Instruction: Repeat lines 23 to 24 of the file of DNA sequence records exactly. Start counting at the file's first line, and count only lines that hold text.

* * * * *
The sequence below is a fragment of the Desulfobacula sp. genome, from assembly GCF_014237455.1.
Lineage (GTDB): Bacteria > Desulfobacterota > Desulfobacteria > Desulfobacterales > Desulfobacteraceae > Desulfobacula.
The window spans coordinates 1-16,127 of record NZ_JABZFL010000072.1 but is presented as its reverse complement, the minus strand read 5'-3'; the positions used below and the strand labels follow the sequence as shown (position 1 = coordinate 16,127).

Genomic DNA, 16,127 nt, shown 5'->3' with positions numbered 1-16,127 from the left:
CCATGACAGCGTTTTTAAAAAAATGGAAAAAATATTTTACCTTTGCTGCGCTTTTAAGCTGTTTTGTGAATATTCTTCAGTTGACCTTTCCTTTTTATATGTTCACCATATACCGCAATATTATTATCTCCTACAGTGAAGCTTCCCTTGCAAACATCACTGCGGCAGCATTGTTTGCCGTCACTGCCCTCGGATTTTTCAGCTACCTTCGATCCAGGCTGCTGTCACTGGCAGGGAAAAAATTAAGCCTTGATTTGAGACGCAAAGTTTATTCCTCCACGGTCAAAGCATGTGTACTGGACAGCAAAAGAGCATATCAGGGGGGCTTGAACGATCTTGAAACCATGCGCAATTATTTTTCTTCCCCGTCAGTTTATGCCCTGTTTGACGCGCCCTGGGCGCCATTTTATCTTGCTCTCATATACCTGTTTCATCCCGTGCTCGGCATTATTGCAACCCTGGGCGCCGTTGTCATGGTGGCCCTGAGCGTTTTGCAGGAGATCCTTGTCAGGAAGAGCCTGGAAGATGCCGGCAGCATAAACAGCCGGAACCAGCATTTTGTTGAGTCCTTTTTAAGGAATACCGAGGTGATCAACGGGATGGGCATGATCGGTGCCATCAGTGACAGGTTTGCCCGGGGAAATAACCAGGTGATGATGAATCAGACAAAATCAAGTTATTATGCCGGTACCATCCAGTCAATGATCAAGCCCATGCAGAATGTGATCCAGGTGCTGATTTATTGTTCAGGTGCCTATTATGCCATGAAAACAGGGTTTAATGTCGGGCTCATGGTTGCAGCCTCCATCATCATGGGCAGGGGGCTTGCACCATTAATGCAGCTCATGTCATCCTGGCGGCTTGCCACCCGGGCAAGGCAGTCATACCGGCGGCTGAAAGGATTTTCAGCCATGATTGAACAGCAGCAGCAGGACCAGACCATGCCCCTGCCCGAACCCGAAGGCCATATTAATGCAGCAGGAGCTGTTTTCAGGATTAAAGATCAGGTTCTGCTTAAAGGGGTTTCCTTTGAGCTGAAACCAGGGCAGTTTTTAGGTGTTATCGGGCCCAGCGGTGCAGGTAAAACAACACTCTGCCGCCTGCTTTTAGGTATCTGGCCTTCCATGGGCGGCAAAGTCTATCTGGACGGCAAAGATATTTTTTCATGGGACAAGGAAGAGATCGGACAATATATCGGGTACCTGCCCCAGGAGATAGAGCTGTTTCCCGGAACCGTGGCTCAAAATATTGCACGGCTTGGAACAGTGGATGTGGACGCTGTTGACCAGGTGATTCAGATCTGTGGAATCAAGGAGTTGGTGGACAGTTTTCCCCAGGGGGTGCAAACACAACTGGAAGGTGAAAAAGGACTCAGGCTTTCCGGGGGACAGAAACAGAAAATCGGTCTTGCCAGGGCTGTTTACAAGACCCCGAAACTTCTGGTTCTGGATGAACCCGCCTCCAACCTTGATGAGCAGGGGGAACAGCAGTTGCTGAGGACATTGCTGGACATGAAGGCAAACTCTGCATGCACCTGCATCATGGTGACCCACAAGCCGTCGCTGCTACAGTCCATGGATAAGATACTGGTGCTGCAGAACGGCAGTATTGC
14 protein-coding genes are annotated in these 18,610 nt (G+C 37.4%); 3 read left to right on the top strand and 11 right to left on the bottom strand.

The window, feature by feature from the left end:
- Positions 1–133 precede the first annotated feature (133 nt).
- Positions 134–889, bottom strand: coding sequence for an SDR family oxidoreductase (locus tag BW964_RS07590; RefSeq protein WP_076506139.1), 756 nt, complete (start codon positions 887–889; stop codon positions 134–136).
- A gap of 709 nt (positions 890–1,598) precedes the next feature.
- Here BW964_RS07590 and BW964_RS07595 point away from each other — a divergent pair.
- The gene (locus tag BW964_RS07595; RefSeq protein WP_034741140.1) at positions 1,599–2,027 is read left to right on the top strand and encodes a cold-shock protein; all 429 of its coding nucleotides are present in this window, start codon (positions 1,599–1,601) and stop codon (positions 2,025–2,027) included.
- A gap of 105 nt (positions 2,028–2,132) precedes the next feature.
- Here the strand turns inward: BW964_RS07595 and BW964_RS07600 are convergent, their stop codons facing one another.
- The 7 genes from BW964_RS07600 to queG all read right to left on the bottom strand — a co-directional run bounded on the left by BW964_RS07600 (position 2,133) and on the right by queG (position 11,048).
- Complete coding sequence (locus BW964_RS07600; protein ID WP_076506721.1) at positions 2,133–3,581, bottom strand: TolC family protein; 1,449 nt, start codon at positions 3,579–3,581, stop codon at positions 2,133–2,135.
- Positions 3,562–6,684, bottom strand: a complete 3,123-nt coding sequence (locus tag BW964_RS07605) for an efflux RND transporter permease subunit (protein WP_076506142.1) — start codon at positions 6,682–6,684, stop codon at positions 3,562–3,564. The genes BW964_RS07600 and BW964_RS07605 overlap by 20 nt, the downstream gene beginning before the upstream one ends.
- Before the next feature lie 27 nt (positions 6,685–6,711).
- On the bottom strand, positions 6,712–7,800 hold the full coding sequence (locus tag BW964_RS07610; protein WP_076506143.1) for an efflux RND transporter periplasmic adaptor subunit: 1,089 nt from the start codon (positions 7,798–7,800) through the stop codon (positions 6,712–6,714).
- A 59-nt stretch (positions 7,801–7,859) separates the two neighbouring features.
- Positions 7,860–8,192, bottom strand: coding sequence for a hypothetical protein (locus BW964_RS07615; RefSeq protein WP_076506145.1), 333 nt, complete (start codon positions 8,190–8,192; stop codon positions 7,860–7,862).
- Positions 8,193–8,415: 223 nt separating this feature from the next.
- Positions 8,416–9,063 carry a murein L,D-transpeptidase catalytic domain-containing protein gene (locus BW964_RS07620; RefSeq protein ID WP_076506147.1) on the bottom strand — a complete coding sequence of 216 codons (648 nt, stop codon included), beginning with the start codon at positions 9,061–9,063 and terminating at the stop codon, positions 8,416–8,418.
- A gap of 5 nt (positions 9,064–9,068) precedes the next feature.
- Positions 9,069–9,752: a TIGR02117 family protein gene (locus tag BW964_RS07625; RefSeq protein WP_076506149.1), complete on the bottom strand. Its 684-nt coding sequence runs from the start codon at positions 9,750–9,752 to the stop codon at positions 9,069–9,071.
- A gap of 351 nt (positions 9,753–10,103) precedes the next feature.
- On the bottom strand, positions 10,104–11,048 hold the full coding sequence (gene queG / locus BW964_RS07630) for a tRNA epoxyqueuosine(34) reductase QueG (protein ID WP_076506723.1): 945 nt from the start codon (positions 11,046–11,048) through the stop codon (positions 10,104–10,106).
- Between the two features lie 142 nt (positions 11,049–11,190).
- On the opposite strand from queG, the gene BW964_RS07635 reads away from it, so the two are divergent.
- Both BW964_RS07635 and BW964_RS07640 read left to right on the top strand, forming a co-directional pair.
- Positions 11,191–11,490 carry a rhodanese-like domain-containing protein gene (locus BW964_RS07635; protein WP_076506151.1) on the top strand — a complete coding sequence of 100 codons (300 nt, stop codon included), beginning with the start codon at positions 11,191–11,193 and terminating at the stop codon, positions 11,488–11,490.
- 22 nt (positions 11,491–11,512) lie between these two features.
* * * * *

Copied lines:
- Positions 8,416–9,063 carry a murein L,D-transpeptidase catalytic domain-containing protein gene (locus BW964_RS07620; RefSeq protein ID WP_076506147.1) on the bottom strand — a complete coding sequence of 216 codons (648 nt, stop codon included), beginning with the start codon at positions 9,061–9,063 and terminating at the stop codon, positions 8,416–8,418.
- A gap of 5 nt (positions 9,064–9,068) precedes the next feature.